Before you decide to apply to be a headteacher, imagine you are a pupil in the school you wish to lead and ask yourself what they would want from someone in that position.
It’s likely that those pupils would say that they want a leader who shows an interest in each of them, who listens well, tells good stories and who is good at asking questions that cause them to think, rather than someone who dictates “right” or “wrong” answers.
They would want someone who encourages them to see mistakes as an opportunity to learn and who is eager to show that they are a learner, too. And they would want someone who will talk to them at break and lunch times, and who knows what they enjoy – someone great at making them enthusiastic about learning.
Does this sound like you? It’s an important consideration, and it’s one of several key aspects of being a headteacher covered in this first-ever issue of Aspiring Leaders. It’s likely that the qualities, skills and behaviour that have made you into a really good teacher will win the respect of the staff you lead, but you also need to put staff development at the top of your “must never forget” list – do that and you won’t go far wrong.
Crucially though, to be a good headteacher you need to be able to adapt in order to be the leader that your students need, which is more difficult.
And that’s not all, of course. You’ll have many stakeholders – the larger the school, the more there will be. So one of your “before I take up the post” tasks will be to learn as much about them as possible – staff, students, parents, governors, and movers and shakers in the local community. You will need to get off to a flying start and quickly enable people to see that who you are, what you say and what you do all match, and that you can be trusted.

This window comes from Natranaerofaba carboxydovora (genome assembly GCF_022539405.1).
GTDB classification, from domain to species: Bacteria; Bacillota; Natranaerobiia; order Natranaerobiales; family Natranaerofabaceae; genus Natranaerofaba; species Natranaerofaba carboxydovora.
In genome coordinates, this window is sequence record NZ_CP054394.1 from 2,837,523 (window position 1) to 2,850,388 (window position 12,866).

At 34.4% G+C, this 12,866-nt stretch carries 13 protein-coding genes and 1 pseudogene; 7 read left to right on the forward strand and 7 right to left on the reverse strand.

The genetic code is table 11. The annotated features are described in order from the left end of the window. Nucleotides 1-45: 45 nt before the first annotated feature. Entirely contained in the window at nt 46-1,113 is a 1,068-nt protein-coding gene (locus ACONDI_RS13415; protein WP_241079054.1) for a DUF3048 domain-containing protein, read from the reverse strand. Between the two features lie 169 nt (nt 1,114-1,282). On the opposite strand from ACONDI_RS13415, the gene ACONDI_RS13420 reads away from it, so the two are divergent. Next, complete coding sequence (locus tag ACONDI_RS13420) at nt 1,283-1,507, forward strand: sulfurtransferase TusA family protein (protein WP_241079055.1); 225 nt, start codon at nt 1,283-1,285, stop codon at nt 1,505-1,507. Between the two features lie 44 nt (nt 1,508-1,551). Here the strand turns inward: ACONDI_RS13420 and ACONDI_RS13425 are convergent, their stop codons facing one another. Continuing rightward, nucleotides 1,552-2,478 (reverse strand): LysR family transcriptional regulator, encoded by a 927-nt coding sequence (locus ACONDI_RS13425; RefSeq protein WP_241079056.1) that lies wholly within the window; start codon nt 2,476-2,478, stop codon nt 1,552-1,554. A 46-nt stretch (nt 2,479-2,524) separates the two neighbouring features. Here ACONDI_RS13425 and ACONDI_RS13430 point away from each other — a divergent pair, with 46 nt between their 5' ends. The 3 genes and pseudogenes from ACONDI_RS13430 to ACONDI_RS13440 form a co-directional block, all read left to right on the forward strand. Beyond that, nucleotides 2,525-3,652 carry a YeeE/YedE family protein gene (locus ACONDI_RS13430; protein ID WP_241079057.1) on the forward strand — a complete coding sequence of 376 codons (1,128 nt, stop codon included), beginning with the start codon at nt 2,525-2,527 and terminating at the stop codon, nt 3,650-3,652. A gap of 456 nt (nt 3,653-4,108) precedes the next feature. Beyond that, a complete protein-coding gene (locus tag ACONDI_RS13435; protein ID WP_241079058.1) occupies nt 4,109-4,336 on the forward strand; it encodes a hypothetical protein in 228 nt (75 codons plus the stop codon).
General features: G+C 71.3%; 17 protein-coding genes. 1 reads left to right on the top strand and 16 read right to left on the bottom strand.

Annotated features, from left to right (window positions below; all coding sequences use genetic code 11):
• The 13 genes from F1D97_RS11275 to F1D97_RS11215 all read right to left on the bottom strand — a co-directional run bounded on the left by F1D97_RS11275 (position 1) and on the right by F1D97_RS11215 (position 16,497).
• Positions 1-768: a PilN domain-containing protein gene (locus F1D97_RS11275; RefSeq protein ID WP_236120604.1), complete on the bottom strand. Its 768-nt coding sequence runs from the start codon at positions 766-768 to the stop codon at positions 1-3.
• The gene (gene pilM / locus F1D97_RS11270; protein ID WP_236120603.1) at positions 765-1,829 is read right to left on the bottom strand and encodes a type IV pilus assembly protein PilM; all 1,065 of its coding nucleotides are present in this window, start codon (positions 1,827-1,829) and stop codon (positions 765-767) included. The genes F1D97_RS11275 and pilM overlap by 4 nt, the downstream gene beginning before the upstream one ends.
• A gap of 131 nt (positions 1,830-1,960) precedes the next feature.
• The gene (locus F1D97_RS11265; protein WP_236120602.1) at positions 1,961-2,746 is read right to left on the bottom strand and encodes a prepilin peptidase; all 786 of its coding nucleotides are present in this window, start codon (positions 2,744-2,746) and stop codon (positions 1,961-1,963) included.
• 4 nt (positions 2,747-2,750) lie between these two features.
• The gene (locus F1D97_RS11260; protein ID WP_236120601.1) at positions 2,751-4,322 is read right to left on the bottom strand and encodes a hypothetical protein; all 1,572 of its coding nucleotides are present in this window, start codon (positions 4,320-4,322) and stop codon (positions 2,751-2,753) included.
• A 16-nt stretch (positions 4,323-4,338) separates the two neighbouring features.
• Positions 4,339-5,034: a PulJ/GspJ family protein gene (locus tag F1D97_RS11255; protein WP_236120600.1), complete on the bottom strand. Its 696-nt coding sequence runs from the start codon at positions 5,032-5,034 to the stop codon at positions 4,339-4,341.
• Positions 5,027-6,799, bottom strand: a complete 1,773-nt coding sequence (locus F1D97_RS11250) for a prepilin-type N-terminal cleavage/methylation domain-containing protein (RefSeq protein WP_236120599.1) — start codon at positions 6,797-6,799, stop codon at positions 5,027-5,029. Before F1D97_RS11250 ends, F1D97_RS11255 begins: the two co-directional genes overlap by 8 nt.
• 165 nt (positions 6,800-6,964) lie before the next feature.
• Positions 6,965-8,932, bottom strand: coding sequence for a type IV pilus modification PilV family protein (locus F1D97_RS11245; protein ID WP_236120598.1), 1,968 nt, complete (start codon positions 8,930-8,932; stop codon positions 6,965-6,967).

Then you’ll need to know a lot about school improvement to guide you through the subtle differences of context that are characteristic of all schools.
In addition, there’s more to learn about the law, multi-agency work, use of data and a whole host of other things that will crop up.
Choosing staff, too, is important. You should ensure that all lead on something and are respected for that. And remember, if in doubt, don’t appoint.
Finally, there are three crunch questions that you have to be able to answer positively if headship is for you:
- Do you have the energy, enthusiasm and hope required for the job, and do you communicate that to those around you?
- Do you have the resilience to show unwarranted optimism, and to regard crisis as the norm and complexity as fun, while maintaining a bottomless well of intellectual curiosity?
- Do you believe with a passion that brooks no denial that all pupils, whatever their background, can walk a step or two with genius and that your staff will embrace the aim that all students will grow up to think for themselves and act for others?
I hope the guides to the various aspects of headship that TES has put together in this issue of Aspiring Leaders helps you on your chosen path. If you still think it is the job for you, then I wish you good luck.
And a final piece of advice: on your first day as a new headteacher, put Kipling’s If on your office wall – just to remind yourself never to succumb to self-pity.
Sir Tim Brighouse is a former schools commissioner for London. The Aspiring Leaders supplement is free with the 6 November issue of TES.
To read the full supplements, get the 6 November edition of TES on your tablet or phone, or by downloading the TES Reader app for Android or iOS. Or pick it up at all good newsagents.